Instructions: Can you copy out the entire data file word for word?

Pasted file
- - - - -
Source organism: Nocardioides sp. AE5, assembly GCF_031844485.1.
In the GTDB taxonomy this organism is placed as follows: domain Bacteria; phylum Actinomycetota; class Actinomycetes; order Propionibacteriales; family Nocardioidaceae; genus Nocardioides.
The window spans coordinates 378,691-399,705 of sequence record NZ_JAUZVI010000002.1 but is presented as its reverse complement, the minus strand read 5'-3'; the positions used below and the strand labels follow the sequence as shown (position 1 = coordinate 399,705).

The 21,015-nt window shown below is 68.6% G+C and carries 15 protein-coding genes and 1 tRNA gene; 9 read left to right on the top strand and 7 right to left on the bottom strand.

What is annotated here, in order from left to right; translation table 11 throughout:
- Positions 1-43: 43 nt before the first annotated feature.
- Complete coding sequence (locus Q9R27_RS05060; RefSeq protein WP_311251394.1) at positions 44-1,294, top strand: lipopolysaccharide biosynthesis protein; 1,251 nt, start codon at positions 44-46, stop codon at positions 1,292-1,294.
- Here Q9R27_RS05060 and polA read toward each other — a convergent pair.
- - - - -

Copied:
Source organism: Nocardioides sp. AE5, assembly GCF_031844485.1.
In the GTDB taxonomy this organism is placed as follows: domain Bacteria; phylum Actinomycetota; class Actinomycetes; order Propionibacteriales; family Nocardioidaceae; genus Nocardioides.
The window spans coordinates 378,691-399,705 of sequence record NZ_JAUZVI010000002.1 but is presented as its reverse complement, the minus strand read 5'-3'; the positions used below and the strand labels follow the sequence as shown (position 1 = coordinate 399,705).

The 21,015-nt window shown below is 68.6% G+C and carries 15 protein-coding genes and 1 tRNA gene; 9 read left to right on the top strand and 7 right to left on the bottom strand.

What is annotated here, in order from left to right; translation table 11 throughout:
- Positions 1-43: 43 nt before the first annotated feature.
- Complete coding sequence (locus Q9R27_RS05060; RefSeq protein WP_311251394.1) at positions 44-1,294, top strand: lipopolysaccharide biosynthesis protein; 1,251 nt, start codon at positions 44-46, stop codon at positions 1,292-1,294.
- Here Q9R27_RS05060 and polA read toward each other — a convergent pair.